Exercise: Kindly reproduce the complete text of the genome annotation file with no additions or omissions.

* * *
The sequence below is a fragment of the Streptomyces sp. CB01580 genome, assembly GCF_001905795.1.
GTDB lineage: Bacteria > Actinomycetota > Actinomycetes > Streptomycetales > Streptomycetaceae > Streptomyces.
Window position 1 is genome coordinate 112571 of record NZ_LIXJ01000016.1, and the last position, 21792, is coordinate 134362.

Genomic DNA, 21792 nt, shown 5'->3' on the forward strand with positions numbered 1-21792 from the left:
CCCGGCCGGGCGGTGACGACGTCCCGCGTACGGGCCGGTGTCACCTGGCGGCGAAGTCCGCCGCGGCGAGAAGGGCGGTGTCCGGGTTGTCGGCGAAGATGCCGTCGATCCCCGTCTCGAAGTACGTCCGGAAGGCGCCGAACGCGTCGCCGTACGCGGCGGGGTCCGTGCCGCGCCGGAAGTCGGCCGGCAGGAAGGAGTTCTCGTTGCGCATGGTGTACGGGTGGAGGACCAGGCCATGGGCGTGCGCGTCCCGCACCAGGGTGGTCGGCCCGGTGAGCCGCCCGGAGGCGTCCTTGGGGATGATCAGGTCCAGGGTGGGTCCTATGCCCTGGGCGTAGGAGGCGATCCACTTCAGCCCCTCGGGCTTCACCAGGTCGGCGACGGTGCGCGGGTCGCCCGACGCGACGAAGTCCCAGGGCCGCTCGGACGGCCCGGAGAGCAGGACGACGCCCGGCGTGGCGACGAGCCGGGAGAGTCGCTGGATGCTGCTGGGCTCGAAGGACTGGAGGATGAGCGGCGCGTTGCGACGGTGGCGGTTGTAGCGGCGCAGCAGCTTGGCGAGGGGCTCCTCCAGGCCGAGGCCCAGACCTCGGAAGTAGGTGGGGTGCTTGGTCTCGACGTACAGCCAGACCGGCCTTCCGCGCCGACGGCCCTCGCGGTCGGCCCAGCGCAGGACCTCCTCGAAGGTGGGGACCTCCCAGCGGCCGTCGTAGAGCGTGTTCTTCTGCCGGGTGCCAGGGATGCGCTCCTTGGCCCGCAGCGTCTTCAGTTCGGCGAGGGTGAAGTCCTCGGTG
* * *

The sequence below is a fragment of the Streptomyces sp. CB01580 genome, assembly GCF_001905795.1.
GTDB lineage: Bacteria > Actinomycetota > Actinomycetes > Streptomycetales > Streptomycetaceae > Streptomyces.
Window position 1 is genome coordinate 112571 of record NZ_LIXJ01000016.1, and the last position, 21792, is coordinate 134362.

Genomic DNA, 21792 nt, shown 5'->3' on the forward strand with positions numbered 1-21792 from the left:
CCCGGCCGGGCGGTGACGACGTCCCGCGTACGGGCCGGTGTCACCTGGCGGCGAAGTCCGCCGCGGCGAGAAGGGCGGTGTCCGGGTTGTCGGCGAAGATGCCGTCGATCCCCGTCTCGAAGTACGTCCGGAAGGCGCCGAACGCGTCGCCGTACGCGGCGGGGTCCGTGCCGCGCCGGAAGTCGGCCGGCAGGAAGGAGTTCTCGTTGCGCATGGTGTACGGGTGGAGGACCAGGCCATGGGCGTGCGCGTCCCGCACCAGGGTGGTCGGCCCGGTGAGCCGCCCGGAGGCGTCCTTGGGGATGATCAGGTCCAGGGTGGGTCCTATGCCCTGGGCGTAGGAGGCGATCCACTTCAGCCCCTCGGGCTTCACCAGGTCGGCGACGGTGCGCGGGTCGCCCGACGCGACGAAGTCCCAGGGCCGCTCGGACGGCCCGGAGAGCAGGACGACGCCCGGCGTGGCGACGAGCCGGGAGAGTCGCTGGATGCTGCTGGGCTCGAAGGACTGGAGGATGAGCGGCGCGTTGCGACGGTGGCGGTTGTAGCGGCGCAGCAGCTTGGCGAGGGGCTCCTCCAGGCCGAGGCCCAGACCTCGGAAGTAGGTGGGGTGCTTGGTCTCGACGTACAGCCAGACCGGCCTTCCGCGCCGACGGCCCTCGCGGTCGGCCCAGCGCAGGACCTCCTCGAAGGTGGGGACCTCCCAGCGGCCGTCGTAGAGCGTGTTCTTCTGCCGGGTGCCAGGGATGCGCTCCTTGGCCCGCAGCGTCTTCAGTTCGGCGAGGGTGAAGTCCTCGGTG